Bitcoin Value Plummets Following Hack

Matt Broersma is a long standing tech freelance, who has worked for Ziff-Davis, ZDnet and other leading publications

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A Japan-based Bitcoin exchange is planning to return to service ‘soon’ following a security incident

The Japan-based Mt. Gox exchange for digital currency Bitcoin has said it is aiming to return to service “very soon” following a security incident over the weekend that caused the value of Bitcoins to plunge.

The incident stemmed from a hack on an individual who had access to the exchange’s system, according to Mark Karpeles, who operates the exchange.

$1000 theft sparks falling value

While only about $1,000 worth of Bitcoins were stolen, the irregular trading that resulted from the incident caused the value of the Bitcoin currency to plunge from around $17.50 (£11) on Sunday to a fraction of that, Karpeles said.

He said all trades since the incident will be rolled back when the exchange reopens, and that as a result the currency should reopen at about $17.50.

The Mt. Gox exchange itself was not directly hacked, Karpeles said in a Monday note.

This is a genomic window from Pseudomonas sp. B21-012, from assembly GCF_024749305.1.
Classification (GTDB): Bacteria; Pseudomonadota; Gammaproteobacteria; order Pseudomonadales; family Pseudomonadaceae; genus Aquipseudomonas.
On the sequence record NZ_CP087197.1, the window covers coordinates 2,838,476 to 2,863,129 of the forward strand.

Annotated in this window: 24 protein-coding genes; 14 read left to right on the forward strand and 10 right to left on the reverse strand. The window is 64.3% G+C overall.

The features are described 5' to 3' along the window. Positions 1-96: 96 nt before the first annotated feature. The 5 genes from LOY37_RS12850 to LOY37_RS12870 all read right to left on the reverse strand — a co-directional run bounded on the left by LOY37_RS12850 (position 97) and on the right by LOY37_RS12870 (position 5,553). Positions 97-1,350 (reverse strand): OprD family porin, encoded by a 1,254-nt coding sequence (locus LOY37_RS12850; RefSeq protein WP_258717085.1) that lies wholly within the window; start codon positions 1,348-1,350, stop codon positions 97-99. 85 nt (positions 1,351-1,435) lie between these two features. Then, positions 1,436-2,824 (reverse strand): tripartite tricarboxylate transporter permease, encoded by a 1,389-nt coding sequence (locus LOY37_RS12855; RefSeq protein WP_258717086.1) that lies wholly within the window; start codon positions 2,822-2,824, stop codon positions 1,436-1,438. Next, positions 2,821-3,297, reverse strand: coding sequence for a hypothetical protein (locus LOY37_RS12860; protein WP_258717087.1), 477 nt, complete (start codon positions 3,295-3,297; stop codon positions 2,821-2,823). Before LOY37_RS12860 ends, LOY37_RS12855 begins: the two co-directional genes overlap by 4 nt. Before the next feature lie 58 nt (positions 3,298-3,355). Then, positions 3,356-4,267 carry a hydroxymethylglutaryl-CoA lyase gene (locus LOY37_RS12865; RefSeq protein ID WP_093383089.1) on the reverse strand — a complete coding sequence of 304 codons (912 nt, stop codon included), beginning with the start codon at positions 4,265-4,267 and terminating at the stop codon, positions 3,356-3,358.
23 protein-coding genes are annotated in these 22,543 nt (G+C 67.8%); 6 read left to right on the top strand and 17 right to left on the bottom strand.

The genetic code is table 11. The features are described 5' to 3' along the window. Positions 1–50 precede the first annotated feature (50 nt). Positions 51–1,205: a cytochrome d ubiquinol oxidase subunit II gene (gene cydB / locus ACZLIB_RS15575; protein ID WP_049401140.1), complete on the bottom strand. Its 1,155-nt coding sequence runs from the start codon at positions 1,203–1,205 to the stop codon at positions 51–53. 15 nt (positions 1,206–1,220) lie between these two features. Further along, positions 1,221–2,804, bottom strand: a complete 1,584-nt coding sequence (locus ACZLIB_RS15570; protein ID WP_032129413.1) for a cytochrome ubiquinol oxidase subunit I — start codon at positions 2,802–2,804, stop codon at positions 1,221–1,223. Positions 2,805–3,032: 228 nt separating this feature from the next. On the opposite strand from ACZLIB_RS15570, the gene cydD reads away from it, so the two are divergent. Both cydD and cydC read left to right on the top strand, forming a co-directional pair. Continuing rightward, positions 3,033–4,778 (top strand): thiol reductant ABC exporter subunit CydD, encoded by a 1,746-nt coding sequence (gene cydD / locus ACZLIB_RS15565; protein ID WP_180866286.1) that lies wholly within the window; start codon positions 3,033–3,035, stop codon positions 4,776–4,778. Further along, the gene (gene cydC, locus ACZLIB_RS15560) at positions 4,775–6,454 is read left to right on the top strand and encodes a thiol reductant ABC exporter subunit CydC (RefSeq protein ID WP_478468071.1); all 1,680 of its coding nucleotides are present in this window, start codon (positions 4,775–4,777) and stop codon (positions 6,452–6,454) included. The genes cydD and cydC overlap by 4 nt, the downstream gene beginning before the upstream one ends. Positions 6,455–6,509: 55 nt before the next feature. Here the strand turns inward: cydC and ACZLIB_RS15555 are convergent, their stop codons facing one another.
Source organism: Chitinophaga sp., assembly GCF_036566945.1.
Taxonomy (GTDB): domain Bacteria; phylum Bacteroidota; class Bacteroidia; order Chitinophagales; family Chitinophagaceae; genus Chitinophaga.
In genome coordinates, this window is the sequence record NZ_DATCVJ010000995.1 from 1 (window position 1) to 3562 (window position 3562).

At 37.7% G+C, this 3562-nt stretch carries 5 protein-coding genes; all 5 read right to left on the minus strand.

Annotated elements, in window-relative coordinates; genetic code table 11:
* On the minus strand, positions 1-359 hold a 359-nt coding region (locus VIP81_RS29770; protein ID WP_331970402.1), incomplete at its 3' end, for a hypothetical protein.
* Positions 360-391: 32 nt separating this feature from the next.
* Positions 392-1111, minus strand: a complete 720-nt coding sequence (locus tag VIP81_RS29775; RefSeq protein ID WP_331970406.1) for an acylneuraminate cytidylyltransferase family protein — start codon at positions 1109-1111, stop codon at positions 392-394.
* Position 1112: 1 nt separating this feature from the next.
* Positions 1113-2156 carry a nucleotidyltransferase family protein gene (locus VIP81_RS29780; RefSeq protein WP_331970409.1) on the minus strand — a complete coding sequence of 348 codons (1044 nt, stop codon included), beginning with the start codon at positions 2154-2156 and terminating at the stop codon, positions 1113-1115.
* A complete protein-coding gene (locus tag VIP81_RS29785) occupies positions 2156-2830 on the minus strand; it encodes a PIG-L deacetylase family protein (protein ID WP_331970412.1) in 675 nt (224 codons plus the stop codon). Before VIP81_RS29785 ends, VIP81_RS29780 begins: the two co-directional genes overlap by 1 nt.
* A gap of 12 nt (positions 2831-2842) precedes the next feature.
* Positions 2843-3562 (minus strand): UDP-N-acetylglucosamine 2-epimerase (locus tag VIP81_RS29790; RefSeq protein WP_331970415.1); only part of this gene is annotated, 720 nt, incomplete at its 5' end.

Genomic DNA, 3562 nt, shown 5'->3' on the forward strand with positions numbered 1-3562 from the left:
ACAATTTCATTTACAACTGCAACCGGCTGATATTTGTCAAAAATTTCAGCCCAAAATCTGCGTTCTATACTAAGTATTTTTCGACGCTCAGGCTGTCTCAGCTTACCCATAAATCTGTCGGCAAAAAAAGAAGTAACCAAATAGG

“It appears that someone who performs audits on our system and had read-only access to our database had their computer compromised,” he wrote in a note on Monday. “This allowed for someone to pull our database. The site was not compromised with a SQL injection as many are reporting, so in effect the site was not hacked.”

Only one account was affected, according to Karpeles.

“One account with a lot of coins was compromised and whoever stole it (using a HK based IP to login) first sold all the coins in there, to buy those again just after, and then tried to withdraw the coins,” he wrote. “The $1000/day withdraw limit was active for this account and the hacker could only get out with $1000 worth of coins.”

Bitcoin was created in 2009 by a Japanese developer as a decentralised alternative to existing currencies. It uses a distributed database spread across nodes of a peer-to-peer network to track transactions, and uses technology such as digital signatures to provide security functions.


The currency has gained in value in recent months, but has also come under fire by two US senators, who noted that it was being used in an online marketplace for illegal drugs called Silk Road.

“After purchasing Bitcoins through an exchange, a user can create an account on Silk Road and start purchasing illegal drugs from individuals around the world and have them delivered to their homes within days,” wrote Democratic Senators Charles Schumer of New York and Joe Manchin of West Virginia in an open letter to the Drug Enforcement Administration (DEA) earlier this month.

Some Bitcoin exchanges, such as Britcoin in the UK, are applying for government regulation in order to boost confidence in the system.